Forwarded Headers Middleware Updates in .NET Core 3.0 preview 6

Avatar

With the ASP.NET Core 2.1 release, we included UseHsts and UseHttpRedirection by default. These methods put a site into an infinite loop if deployed to an Azure Linux App Service, Azure Linux virtual machine (VM), or behind any other reverse proxy besides IIS. TLS is terminated by the reverse proxy, and Kestrel isn’t made aware of the correct request scheme.

OAuth and OIDC also fail in this configuration because they generate incorrect redirects. Calls to UseIISIntegration add and configure forwarded headers middleware when running behind IIS, but there’s no matching automatic configuration for Linux (Apache or Nginx integration). The fix for this issue is discussed in more detail in the doc article Forward the scheme for Linux and non-IIS reverse proxies.

Configuration-only Wire-up in Preview 6

With the updates in .NET Core 3 preview 6, you no longer need to call the middleware explicitly, as the host logic has been pre-wired to enable the Forwarded Headers Middleware by default as long as the ASPNETCORE_FORWARDEDHEADERS_ENABLED environment variable has been set to true. Turning on the Forwarded Headers Middleware is as simple as setting the ASPNETCORE_FORWARDEDHEADERS_ENABLED setting in the Azure Portal’s configuration blade for any App Service running on Linux or in a container.

Enabling the Forwarded Headers Middleware via config

Once this setting is set to true, the middleware starts working, and features dependent on Request.IsHttps resulting to true begin to function as expected.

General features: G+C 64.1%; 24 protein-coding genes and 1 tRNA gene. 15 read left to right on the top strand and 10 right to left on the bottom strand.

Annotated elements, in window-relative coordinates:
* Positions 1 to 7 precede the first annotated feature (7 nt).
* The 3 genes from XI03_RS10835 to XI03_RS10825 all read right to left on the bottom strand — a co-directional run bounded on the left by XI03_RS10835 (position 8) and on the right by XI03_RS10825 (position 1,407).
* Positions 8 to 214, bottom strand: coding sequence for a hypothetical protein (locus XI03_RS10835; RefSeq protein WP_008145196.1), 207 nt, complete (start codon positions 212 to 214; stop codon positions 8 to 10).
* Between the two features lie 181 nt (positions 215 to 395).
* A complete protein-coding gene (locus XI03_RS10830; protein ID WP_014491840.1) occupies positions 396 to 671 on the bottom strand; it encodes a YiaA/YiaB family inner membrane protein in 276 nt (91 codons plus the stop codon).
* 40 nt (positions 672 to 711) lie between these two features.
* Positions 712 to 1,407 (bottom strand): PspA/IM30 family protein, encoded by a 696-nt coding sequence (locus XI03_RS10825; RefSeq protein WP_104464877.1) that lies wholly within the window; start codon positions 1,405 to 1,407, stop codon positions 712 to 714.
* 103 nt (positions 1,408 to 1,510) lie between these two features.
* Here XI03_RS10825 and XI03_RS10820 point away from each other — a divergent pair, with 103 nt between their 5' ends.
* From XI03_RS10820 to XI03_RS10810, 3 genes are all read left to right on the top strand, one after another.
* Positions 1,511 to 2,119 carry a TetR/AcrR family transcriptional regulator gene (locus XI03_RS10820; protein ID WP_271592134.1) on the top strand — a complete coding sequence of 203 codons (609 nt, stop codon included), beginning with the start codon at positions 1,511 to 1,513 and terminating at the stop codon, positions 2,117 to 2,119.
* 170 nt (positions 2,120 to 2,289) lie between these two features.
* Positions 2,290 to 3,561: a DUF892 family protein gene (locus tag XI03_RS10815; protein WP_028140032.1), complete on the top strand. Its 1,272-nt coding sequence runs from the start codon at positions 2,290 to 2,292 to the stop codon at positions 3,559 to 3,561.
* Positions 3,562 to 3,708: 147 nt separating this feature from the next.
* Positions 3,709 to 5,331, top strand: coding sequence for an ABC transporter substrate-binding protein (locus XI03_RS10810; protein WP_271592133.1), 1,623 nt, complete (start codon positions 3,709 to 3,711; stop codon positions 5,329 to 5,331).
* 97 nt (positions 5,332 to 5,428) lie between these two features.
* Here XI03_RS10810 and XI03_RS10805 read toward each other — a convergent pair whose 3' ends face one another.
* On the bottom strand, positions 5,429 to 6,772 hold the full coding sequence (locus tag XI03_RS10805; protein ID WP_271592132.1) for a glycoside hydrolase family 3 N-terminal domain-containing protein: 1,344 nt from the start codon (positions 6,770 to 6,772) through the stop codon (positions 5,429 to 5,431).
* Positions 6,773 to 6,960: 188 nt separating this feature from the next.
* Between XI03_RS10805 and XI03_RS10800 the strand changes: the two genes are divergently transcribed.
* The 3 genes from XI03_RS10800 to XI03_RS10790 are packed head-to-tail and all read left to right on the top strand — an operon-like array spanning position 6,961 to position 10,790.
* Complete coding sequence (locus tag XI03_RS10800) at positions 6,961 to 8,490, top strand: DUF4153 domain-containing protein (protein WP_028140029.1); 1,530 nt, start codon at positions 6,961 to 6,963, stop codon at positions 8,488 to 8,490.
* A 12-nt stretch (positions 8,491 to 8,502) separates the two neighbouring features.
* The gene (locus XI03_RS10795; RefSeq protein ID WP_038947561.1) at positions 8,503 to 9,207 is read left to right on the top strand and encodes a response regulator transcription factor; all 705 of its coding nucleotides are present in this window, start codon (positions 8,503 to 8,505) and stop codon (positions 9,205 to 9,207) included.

Resolving the issue with ASP.NET Core 2.x Apps Today

If you’re currently building an ASP.NET Core 2.x app and want to run it on App Service for Linux now, there’s a workaround that will be future-proof when the updates come out for 3.0.

To forward the scheme from the proxy in non-IIS scenarios, add and configure Forwarded Headers Middleware. In Startup.cs, use the following code:

// using Microsoft.AspNetCore.HttpOverrides;

public void ConfigureServices(IServiceCollection services)
{
    if (string.Equals(
        Environment.GetEnvironmentVariable("ASPNETCORE_FORWARDEDHEADERS_ENABLED"), 
        "true", StringComparison.OrdinalIgnoreCase))
    {
        services.Configure<ForwardedHeadersOptions>(options =>
        {
            options.ForwardedHeaders = ForwardedHeaders.XForwardedFor | 
                ForwardedHeaders.XForwardedProto;
            // Only loopback proxies are allowed by default.
            // Clear that restriction because forwarders are enabled by explicit 
            // configuration.
            options.KnownNetworks.Clear();
            options.KnownProxies.Clear();
        });
    }
}

public void Configure(IApplicationBuilder app, IWebHostEnvironment env)
{
    app.UseForwardedHeaders();
}

If you enable your ASP.NET Core 2.x apps with this workaround today, when you’re ready to upgrade to 3.0, you’ll already have the right configuration setting in place.

Base Image Update

The base images used by the App Service team to streamline the creation of ASP.NET Core apps will soon be updated so that the ASPNETCORE_FORWARDEDHEADERS_ENABLED environment variable will be set to true. Once they’re updated, you won’t even need to explicitly set the environment variable; it’ll be enabled by default.

Try it Out

If you’re new to building ASP.NET Core apps using containers, the App Service options for Linux and Container-based hosting offer a great place to get started. The docs are loaded with guidance and examples, from how to Run a .NET Core app in App Service on Linux to accessing a SQL Server Database from an ASP.NET Core app running in App Service Linux.

Avatar
Brady Gaster

Senior Program Manager, ASP.NET Core

Follow    

5 comments

Leave a comment